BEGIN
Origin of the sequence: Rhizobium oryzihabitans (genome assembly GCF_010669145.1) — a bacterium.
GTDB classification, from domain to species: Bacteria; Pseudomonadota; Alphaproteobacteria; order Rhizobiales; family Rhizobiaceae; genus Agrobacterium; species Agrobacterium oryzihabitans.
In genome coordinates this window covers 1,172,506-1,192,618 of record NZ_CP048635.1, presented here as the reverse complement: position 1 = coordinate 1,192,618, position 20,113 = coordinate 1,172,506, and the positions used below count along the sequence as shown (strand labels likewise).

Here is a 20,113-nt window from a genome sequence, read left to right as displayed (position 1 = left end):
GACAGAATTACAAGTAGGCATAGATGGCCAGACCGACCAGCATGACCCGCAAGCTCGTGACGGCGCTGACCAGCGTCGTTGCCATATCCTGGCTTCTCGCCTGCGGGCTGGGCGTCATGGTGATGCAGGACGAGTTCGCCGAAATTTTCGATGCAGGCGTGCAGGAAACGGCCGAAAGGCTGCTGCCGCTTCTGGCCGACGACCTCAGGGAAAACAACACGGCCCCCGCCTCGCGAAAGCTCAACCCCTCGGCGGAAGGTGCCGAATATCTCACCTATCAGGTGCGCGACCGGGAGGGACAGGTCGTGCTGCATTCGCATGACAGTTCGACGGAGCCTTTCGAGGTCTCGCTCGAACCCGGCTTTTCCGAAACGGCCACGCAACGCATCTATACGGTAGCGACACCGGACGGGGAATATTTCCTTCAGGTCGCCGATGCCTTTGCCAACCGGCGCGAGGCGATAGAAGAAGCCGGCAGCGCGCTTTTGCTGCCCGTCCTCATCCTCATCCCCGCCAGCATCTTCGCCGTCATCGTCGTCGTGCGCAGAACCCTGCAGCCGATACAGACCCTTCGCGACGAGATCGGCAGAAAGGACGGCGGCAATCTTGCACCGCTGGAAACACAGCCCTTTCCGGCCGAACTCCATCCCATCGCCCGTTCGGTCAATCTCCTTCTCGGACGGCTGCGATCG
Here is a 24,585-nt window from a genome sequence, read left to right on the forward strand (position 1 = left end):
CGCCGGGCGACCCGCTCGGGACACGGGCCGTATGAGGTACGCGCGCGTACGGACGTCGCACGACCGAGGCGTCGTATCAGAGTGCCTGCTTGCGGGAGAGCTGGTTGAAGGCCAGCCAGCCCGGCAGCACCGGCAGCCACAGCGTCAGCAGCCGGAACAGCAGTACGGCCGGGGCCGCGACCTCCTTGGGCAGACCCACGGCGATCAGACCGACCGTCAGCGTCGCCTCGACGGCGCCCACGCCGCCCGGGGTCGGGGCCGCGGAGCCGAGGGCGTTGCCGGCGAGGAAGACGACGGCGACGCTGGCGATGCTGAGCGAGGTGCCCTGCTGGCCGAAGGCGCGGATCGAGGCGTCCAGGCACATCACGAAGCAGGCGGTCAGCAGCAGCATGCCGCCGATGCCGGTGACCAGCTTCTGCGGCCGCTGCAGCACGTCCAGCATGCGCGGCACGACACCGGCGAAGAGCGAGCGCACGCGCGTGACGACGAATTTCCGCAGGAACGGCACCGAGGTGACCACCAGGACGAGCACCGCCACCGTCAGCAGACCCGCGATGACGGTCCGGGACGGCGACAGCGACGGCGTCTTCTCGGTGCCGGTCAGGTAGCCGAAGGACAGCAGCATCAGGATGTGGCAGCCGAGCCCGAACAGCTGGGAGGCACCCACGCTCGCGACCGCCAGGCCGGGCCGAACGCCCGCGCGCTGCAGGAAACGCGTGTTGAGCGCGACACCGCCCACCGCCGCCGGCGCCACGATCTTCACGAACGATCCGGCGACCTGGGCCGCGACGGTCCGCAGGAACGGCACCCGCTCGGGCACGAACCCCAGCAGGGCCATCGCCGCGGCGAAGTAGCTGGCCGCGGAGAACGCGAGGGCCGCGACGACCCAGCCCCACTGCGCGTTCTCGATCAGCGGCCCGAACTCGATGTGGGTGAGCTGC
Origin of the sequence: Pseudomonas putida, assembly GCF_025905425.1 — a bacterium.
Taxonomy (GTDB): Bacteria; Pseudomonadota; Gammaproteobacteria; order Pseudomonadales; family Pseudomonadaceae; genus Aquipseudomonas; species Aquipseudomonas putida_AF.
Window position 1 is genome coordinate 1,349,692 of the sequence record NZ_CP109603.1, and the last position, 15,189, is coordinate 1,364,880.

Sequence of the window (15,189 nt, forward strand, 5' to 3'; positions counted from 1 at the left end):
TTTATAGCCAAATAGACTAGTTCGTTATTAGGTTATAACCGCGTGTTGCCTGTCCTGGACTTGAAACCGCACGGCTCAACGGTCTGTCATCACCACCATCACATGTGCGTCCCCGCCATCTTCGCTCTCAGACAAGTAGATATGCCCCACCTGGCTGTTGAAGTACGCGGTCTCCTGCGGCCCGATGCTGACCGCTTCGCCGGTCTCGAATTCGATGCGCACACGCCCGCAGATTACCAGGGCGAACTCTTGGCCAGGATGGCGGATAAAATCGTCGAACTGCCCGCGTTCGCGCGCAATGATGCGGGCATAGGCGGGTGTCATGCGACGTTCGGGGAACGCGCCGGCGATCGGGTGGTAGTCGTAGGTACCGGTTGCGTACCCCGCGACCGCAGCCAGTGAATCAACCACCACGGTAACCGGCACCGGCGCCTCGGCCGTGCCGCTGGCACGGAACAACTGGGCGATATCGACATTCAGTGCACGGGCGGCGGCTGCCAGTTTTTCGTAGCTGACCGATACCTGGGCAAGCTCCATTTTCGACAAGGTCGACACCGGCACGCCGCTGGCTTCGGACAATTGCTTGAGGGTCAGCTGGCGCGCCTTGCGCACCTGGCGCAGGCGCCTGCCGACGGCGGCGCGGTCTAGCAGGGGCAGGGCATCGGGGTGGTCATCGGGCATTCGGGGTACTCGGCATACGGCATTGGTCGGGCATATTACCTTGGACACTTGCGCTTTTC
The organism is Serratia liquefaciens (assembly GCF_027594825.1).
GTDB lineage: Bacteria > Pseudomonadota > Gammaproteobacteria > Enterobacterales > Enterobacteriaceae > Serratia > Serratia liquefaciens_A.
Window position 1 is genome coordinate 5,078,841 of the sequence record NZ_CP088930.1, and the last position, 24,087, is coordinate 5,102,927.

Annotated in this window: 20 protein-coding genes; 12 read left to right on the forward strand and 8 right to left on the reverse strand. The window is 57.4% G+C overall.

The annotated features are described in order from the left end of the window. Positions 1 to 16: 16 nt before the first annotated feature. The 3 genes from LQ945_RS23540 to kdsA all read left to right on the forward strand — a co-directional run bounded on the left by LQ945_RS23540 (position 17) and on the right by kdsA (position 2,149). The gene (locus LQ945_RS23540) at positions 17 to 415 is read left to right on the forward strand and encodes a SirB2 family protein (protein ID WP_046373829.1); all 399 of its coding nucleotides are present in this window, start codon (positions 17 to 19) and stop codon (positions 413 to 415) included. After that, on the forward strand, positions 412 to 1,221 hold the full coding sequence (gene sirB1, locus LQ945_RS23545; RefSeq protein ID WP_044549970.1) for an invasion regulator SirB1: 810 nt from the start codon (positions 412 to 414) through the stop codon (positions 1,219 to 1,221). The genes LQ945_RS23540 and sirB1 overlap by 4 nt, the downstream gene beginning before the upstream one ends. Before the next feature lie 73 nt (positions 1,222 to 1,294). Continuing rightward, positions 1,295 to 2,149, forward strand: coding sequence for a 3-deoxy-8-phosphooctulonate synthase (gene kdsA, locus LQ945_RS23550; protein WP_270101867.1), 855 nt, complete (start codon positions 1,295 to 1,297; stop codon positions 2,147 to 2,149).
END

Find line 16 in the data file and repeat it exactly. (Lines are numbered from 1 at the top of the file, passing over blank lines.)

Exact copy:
Annotated in this window: 20 protein-coding genes; 12 read left to right on the forward strand and 8 right to left on the reverse strand. The window is 57.4% G+C overall.